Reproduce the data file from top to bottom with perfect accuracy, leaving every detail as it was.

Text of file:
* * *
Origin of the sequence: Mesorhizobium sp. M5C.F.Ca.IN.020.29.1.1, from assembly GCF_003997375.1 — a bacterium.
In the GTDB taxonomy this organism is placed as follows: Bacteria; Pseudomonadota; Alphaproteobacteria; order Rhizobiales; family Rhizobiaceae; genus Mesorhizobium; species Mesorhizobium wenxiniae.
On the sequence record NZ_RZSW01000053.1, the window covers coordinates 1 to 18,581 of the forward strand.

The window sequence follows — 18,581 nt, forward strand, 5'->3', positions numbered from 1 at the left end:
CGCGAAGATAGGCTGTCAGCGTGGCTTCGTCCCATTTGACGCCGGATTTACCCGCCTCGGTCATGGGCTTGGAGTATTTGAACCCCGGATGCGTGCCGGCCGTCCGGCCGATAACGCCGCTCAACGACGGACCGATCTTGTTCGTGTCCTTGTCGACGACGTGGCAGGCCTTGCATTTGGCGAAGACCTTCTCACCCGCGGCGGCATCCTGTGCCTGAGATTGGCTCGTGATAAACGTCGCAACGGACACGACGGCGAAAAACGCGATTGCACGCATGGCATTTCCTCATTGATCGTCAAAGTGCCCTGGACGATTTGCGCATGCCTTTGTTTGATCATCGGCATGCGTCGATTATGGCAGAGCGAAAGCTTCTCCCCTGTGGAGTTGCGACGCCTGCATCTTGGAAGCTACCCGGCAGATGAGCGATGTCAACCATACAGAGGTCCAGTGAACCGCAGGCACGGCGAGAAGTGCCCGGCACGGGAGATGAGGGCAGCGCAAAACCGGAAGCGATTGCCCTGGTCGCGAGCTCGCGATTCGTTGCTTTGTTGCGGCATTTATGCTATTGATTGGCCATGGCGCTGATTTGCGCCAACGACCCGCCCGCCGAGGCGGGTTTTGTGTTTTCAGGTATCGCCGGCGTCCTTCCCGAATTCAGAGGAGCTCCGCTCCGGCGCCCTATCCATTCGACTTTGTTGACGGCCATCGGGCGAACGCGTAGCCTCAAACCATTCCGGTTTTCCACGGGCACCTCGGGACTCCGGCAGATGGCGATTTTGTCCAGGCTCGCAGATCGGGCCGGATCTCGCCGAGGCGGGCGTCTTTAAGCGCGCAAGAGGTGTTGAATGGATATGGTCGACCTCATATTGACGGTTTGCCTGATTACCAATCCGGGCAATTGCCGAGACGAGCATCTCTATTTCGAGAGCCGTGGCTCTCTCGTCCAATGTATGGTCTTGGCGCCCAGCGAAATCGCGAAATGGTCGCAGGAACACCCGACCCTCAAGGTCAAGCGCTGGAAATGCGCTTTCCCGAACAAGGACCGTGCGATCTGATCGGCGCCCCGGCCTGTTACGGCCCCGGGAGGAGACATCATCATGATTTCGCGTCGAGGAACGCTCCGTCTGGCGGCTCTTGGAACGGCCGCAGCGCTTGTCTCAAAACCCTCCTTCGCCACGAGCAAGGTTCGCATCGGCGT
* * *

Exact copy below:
Origin of the sequence: Mesorhizobium sp. M5C.F.Ca.IN.020.29.1.1, from assembly GCF_003997375.1 — a bacterium.
In the GTDB taxonomy this organism is placed as follows: Bacteria; Pseudomonadota; Alphaproteobacteria; order Rhizobiales; family Rhizobiaceae; genus Mesorhizobium; species Mesorhizobium wenxiniae.
On the sequence record NZ_RZSW01000053.1, the window covers coordinates 1 to 18,581 of the forward strand.

The window sequence follows — 18,581 nt, forward strand, 5'->3', positions numbered from 1 at the left end:
CGCGAAGATAGGCTGTCAGCGTGGCTTCGTCCCATTTGACGCCGGATTTACCCGCCTCGGTCATGGGCTTGGAGTATTTGAACCCCGGATGCGTGCCGGCCGTCCGGCCGATAACGCCGCTCAACGACGGACCGATCTTGTTCGTGTCCTTGTCGACGACGTGGCAGGCCTTGCATTTGGCGAAGACCTTCTCACCCGCGGCGGCATCCTGTGCCTGAGATTGGCTCGTGATAAACGTCGCAACGGACACGACGGCGAAAAACGCGATTGCACGCATGGCATTTCCTCATTGATCGTCAAAGTGCCCTGGACGATTTGCGCATGCCTTTGTTTGATCATCGGCATGCGTCGATTATGGCAGAGCGAAAGCTTCTCCCCTGTGGAGTTGCGACGCCTGCATCTTGGAAGCTACCCGGCAGATGAGCGATGTCAACCATACAGAGGTCCAGTGAACCGCAGGCACGGCGAGAAGTGCCCGGCACGGGAGATGAGGGCAGCGCAAAACCGGAAGCGATTGCCCTGGTCGCGAGCTCGCGATTCGTTGCTTTGTTGCGGCATTTATGCTATTGATTGGCCATGGCGCTGATTTGCGCCAACGACCCGCCCGCCGAGGCGGGTTTTGTGTTTTCAGGTATCGCCGGCGTCCTTCCCGAATTCAGAGGAGCTCCGCTCCGGCGCCCTATCCATTCGACTTTGTTGACGGCCATCGGGCGAACGCGTAGCCTCAAACCATTCCGGTTTTCCACGGGCACCTCGGGACTCCGGCAGATGGCGATTTTGTCCAGGCTCGCAGATCGGGCCGGATCTCGCCGAGGCGGGCGTCTTTAAGCGCGCAAGAGGTGTTGAATGGATATGGTCGACCTCATATTGACGGTTTGCCTGATTACCAATCCGGGCAATTGCCGAGACGAGCATCTCTATTTCGAGAGCCGTGGCTCTCTCGTCCAATGTATGGTCTTGGCGCCCAGCGAAATCGCGAAATGGTCGCAGGAACACCCGACCCTCAAGGTCAAGCGCTGGAAATGCGCTTTCCCGAACAAGGACCGTGCGATCTGATCGGCGCCCCGGCCTGTTACGGCCCCGGGAGGAGACATCATCATGATTTCGCGTCGAGGAACGCTCCGTCTGGCGGCTCTTGGAACGGCCGCAGCGCTTGTCTCAAAACCCTCCTTCGCCACGAGCAAGGTTCGCATCGGCGT